Local hospitals open 'Milk Labs' to improve breast feeding rates

GRU has had a breast milk lab for 3 years now, shipping in donor milk for moms who can

(WikiCommons)

News 12 First at Five/ Aug. 18, 2014

AUGUSTA, Ga. (WRDW)-- Georgia has some of the lowest breast feeding rates in the country, but local hospitals are working to change that.

GRU has had a breast milk lab for 3 years now, helping encourage mothers to breast feed and shipping in donor milk for those moms who can't. Now University Hospital is also starting a milk lab to keep babies healthy.

Jennifer McGahee is the proud new mom of not one, not two, but three little girls.

"I was just grateful I was lying down for the ultrasound. My poor husband was not. He lost all color in his face," she said.

The trio came early at 27 weeks. It was too early for their mom to produce enough milk, so GRU provided them with donor milk to help them get healthy.

"Their systems were so immature and so tiny when they were born that the donor milk was incredibly important for them because with the formula, they just would not have been able to process it as well. They would not have been able to grow at the rate they've been able to grow," McGahee explains.

The donor breast milk comes from special milk banks that collect milk from healthy moms. It's pre-screened, pasteurized, and shipped frozen.

Once it's shipped here, the milk is stored in freezers at GRU, and used as needed for their smallest patients.

"Our goal was to provide human milk to all our extremely ill babies. By doing so, we have now promoted almost 100% human milk feeding in the low birth weight babies," Dr. Jatinder Bhatia, a neonatologist at GRU, said.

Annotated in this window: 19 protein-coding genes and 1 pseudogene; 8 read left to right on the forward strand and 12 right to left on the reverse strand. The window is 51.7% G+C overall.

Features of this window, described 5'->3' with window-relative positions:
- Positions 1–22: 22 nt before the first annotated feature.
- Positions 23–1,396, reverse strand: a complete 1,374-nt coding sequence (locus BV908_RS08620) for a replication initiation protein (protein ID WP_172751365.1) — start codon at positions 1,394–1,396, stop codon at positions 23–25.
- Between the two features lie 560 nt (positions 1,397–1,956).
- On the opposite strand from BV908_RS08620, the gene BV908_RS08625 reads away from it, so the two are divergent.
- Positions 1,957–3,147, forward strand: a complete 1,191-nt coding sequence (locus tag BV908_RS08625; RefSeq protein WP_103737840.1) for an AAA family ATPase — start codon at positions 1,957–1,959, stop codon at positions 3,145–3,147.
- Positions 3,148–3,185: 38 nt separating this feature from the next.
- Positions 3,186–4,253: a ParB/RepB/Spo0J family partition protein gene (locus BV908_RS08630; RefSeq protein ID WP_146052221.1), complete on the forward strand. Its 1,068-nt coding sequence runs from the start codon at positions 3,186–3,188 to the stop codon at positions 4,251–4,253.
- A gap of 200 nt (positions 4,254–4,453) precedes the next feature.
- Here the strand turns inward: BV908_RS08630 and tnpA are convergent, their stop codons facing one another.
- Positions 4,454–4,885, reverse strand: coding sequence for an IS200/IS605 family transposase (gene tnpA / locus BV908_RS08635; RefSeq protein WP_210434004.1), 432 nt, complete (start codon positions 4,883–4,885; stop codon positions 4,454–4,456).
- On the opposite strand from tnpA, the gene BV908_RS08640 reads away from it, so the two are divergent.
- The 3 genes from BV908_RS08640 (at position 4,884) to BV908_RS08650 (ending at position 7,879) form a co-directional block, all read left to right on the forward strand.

Amy Gates, a Pediatric Nutrition Specialist at GRU, helped start the first regional milk lab at GRU three years ago.

"We've been able to go to other units and kind of help facilitate the beginning of milk labs in other areas, so it's really exciting," she said.

University Hospital is also in the process of getting a milk lab. They hope to have it up and running by the end of the year.

"Breast milk is the original organic food. It's the gold standard for infant nutrition. It has a ton of antibodies to help prevent illness with infants," Haley Jones, a lactation consultant at University said.

Brandi Jackson just had twin girls that are still in the NICU at University. She's thankful she's been able to provide breast milk for them both.

"It's very important because I think breast milk is the best. I wouldn't want to try anything else," she said. "A baby was born to breast feed, so it would help other mothers."

She says the milk lab at University will be a natural fit.

Dr. Bhatia with GRU says the closest milk bank is in Raleigh. They have to ship the milk in from there. GRU hopes to get the funding to start a milk bank here at home, to help provide more hospitals in the area with human milk for babies.


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